With rents in Seattle still through the roof and Capitol Hill in a state of frenzied construction, Charles Mudede, film critic and writer for The Stranger, has brought together After Seattle, an exhibition of multi-media art documenting and acknowledging the period of intense transition Seattle is currently facing.
Mudede, who moved to Seattle in 1989, has seen Seattle in numerous states of existence, from the effects of “white-flight” on Seattle’s inner city during the 80s to the Microsoft boom of the 90s and the eventual suburban housing bubble collapse in 2008. But he says that the “frenetic” economic activity of the Amazon era represents and even greater shift due to the sudden massive concentration of capital within the city, and the resulting warping face of the city he once knew.
“This particular boom hit me forcefully,” said Mudede. “this is new and it’s going to have consequences.”
He maintains the show won’t try to predict with absolute certainty what will come out of Seattle’s current throes of evolution. “I just wanted to do a show that didn’t say what exactly, where all this would lead, but just to recognize that it has to go somewhere.”
The show opens at 12th Ave’s Hedreen Gallery on Thursday night, and will run for one month. Featured artists include Tendai Maraie from the experimental hip hop group Shabazz Palaces, Seattle civil engineer Cary Moon, photographer Virginia Wilcox, and musician and Beatles descendant Sean Ono Lennon. The works range from photography of strangers around Capitol Hill to a film bombarding the viewer with data about the various ways Seattle is changing.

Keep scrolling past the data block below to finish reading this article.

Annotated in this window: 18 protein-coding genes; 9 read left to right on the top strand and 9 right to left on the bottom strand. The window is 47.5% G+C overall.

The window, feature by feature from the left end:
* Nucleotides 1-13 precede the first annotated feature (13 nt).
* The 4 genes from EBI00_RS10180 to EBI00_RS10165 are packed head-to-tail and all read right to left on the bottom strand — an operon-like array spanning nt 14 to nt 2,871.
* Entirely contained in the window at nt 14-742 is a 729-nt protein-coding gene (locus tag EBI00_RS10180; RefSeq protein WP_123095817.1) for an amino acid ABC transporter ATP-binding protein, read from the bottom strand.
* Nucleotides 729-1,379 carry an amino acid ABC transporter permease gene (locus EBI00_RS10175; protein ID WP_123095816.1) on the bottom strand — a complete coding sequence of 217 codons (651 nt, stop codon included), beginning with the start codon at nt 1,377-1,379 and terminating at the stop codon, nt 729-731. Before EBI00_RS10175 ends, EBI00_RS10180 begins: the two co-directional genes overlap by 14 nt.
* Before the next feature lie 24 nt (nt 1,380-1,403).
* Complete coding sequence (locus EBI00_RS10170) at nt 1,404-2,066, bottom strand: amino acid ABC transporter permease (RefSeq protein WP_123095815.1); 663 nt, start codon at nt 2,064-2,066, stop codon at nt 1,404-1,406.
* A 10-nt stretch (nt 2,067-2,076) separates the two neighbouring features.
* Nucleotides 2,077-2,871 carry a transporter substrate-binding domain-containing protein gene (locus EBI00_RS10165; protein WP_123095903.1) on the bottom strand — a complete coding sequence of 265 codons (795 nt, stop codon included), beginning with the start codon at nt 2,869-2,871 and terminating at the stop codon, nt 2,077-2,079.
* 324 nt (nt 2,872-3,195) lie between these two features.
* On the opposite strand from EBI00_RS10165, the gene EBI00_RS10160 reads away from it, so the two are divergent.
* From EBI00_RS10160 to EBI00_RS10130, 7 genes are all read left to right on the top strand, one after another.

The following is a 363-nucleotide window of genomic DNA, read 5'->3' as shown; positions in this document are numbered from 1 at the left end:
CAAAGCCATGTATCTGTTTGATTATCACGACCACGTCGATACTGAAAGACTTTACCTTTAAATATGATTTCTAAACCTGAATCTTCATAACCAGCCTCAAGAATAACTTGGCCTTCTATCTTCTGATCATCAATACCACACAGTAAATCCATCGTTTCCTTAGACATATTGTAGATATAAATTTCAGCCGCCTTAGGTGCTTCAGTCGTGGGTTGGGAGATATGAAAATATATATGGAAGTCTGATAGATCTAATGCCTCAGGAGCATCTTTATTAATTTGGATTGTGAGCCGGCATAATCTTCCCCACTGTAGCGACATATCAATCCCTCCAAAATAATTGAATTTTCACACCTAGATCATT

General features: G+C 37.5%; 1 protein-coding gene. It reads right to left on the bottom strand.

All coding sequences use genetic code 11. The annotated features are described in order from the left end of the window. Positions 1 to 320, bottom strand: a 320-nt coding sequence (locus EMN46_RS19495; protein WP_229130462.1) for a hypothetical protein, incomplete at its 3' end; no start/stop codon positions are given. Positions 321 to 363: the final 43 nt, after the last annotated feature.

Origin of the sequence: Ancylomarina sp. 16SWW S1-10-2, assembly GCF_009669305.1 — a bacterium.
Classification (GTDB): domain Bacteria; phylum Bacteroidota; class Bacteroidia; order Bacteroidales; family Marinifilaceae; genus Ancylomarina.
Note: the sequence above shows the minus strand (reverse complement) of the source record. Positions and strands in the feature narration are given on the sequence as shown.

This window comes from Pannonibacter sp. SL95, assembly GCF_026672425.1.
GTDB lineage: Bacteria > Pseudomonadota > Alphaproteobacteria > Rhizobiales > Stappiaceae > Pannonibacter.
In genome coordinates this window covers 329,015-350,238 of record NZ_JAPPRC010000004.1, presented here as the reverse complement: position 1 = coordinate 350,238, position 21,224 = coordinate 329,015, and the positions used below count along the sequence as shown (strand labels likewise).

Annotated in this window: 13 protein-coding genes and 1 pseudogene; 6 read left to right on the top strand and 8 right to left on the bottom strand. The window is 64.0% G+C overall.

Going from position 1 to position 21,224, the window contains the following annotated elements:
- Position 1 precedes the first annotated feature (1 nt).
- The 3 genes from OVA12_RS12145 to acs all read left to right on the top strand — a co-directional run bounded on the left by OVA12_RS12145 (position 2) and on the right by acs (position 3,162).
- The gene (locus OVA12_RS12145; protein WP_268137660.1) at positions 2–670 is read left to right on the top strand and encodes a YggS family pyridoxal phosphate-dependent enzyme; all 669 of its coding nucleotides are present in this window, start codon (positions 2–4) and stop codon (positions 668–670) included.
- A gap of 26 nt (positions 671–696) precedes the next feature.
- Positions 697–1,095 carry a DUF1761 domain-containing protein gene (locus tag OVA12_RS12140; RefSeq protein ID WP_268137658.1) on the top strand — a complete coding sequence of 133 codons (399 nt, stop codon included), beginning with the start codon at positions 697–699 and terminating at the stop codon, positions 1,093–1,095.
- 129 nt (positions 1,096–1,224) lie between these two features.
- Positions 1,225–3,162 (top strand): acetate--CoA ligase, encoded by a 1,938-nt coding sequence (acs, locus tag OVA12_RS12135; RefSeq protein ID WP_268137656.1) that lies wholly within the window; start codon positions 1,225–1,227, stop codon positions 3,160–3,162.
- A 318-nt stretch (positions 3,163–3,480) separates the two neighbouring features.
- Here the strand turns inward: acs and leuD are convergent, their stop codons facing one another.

With pessimism and disapproval of the physical, cultural, and demographic changes in Seattle in no short supply, Mudede says he’s “a lot more confused” about the changes than some — he says he enjoys some aspects of a rapidly growing city such as more people and strangers, higher density, and a buzzing atmosphere of a town awash with new activity, somewhat akin to “New York City” as he puts it.
“You can feel it. I go to bars now and I feel very much not in the same city,” Mudede said.
But despite this he says the harsh realities of the gentrification process are hard to reconcile, especially as a marxist, he said.
“We live in a city where we believe we’re ‘liberal’, and liberals are supposed to be tolerant and cosmopolitan …. [But] the problem is power is in the form of money and it’s really hard to contest that force. It’s going to shape the way cities work,” he said.
The Hill’s collective neighborhood anxiety about development stems from the rapid gentrification of a former gay ghetto, he says. “[it was] A place where people who wanted to be together because the mainstream community rejected them, [who] were stuck in this part of town so you could basically walk and hold hands and not be bothered by people.”
“That’s what I saw when I first came to Capitol Hill,” he said, “that was the best part of it.”
Today, Mudede lives in a home in Columbia City on a street with families of numerous ethnic backgrounds. He acknowledges the area is also being reshaped by predominantly white-owned capital, just at a slower pace than the Hill and other parts of Seattle.
Mudede isn’t planning After Seattle as funeral. It should be a “party,” he says. There are still a few elements to add including a still to be scheduled debate on the changes in the city between Mudede and neighborhood entrepreneur David Meinert.
Mudede wants After Seattle viewers to see that the process of gentrification and the market forces of capitalism that spur it are human engineered circumstances.
“Concentration of wealth is a cultural thing, it’s not a natural thing,” he said.
After Seattle opens Thursday, April 9th and runs through May 9th at Hedreen Gallery, 901 12th Ave.